Hey, Hey, Hey, Get Out of My Way


-“The current temperature is about 65 degrees with clear skies. The wind is calm,” Captain Edward Jorge, aircraft commander, tells his crew as he starts the pre-flight brief just minutes before his plane, Fat Albert, starts the Blue Angels’ show.

The six-man crew hangs on to Eddie’s every word, digesting the information, with stone-cold focused faces and the occasional nod.

Wind speeds, coordinates and the course are detailed too rapidly for a civilian to catch, but speed puts Eddie and his crew in their element. 

Fat Albert, a C-130 Transport, is the Blue Angels’ support plane. It carries crew, maintenance personnel and equipment for the shows. Not completely behind the scenes, Fat Albert has a few tricks up its wings, tricks shown off at the start of every Blue Angels’ show. 


Fat Albert’s Tricks

“We give the aircraft as much power as possible, get up to about 130 miles per hour, then we’ll pull up at about a 45-degree angle at which point we reach 200 miles per hour,” Eddie says. “It’s more than six times the impact of a commercial flight, and it’s going to happen just like that.”

Eddie snaps his fingers.

The engines blare. As the plane lifts and the landing gear click up and away, passengers — sitting strapped tight on parallel benches in the back — hold tight to railings lining the plane’s sides.

Gravity kicks in and movements appear in slow motion. But people aren’t moving slowly on purpose; instead, their arms feel so heavy that lifting them is a challenge.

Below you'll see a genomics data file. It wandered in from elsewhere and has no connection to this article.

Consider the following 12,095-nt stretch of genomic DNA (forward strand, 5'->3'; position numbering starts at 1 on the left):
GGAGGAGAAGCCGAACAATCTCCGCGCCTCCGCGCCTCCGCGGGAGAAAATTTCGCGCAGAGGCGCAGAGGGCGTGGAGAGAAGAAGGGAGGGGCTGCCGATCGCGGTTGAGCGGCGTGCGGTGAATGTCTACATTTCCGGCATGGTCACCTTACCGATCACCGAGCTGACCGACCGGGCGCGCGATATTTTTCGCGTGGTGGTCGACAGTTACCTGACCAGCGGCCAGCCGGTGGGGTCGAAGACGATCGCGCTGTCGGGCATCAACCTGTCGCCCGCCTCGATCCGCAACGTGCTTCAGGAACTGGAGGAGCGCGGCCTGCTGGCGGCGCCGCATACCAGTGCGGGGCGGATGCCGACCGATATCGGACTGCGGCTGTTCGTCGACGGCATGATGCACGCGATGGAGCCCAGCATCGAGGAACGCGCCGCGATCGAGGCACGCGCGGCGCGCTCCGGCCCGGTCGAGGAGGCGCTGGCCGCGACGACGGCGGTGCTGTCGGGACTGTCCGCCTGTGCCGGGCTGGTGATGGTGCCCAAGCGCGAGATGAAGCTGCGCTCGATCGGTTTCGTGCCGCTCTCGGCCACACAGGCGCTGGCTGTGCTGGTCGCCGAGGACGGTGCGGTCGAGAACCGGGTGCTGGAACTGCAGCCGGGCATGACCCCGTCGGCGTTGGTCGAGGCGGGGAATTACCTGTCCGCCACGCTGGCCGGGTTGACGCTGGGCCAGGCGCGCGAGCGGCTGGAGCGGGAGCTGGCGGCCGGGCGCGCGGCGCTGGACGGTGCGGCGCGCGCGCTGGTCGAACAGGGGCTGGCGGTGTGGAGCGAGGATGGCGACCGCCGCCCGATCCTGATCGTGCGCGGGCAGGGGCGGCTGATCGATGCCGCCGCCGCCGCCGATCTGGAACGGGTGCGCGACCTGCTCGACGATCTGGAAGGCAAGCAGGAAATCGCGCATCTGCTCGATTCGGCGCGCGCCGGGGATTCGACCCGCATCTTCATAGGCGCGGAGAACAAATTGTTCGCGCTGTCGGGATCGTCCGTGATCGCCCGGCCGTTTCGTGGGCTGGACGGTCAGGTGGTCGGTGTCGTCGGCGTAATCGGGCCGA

At 200 feet, the aircraft dips steeply back down, almost like a nose dive, and almost instantly the pressure inside the plane drops so that you go from feeling like you weigh twice what you do to weighing nothing at all. 

At that moment, as the plane plummets toward the ground at a 45-degree angle, everything not strapped down floats.

Unbuckled crew grab onto a ladder strapped to the floor as their feet float to the ceiling. Objects slowly gravitate out of unclosed pockets and off the seats and floor.

An instant later, anything in midair crashes to the ground with the unstoppable force that makes everything feel twice its weight again. Fat Albert is going back up.

In a series of twists and turns, Captain Eddie shows spectators — referred to as “crowd right” and “crowd left” — just how precise the plane’s navigation is, as he whizzes by at nearly 400mph, just 30 feet above them: half the length of the wing span.

In the “bubble” — the cockpit and the space around it — double-decker windows give a 180-degree outside view. A hula girl wiggles on the dash. From the captain’s seat, Eddie see waves of color made up by people and tents, then blue sky, then people and tents, then blue sky. Peripheral vision is limited.

As Fat Albert turns on one side and then another, its movement is so smooth that in the cockpit, only the horizon reveals the plane’s angle. Then it dips, as Eddie continues a routine to exhibit what tight turns the big plane can make.

To end its show, the 55-ton Fat Albert will land almost on a dime.

Coming down, passengers again hold tight as their legs and feet float skyward. Landing gear clicks out with a thud, and Fat Albert rolls to a stop within 1,000 feet of touching down, a feat no comparably sized commercial airliner can match.

Fat Albert has had its fun. Now it’s the Blue Angels’ turn.

The Blue Angels fly over Annapolis for practice Tuesday, May 25, and for U.S. Naval Academy Commissioning Wednesday, May 26. See 8 Days a Week for times.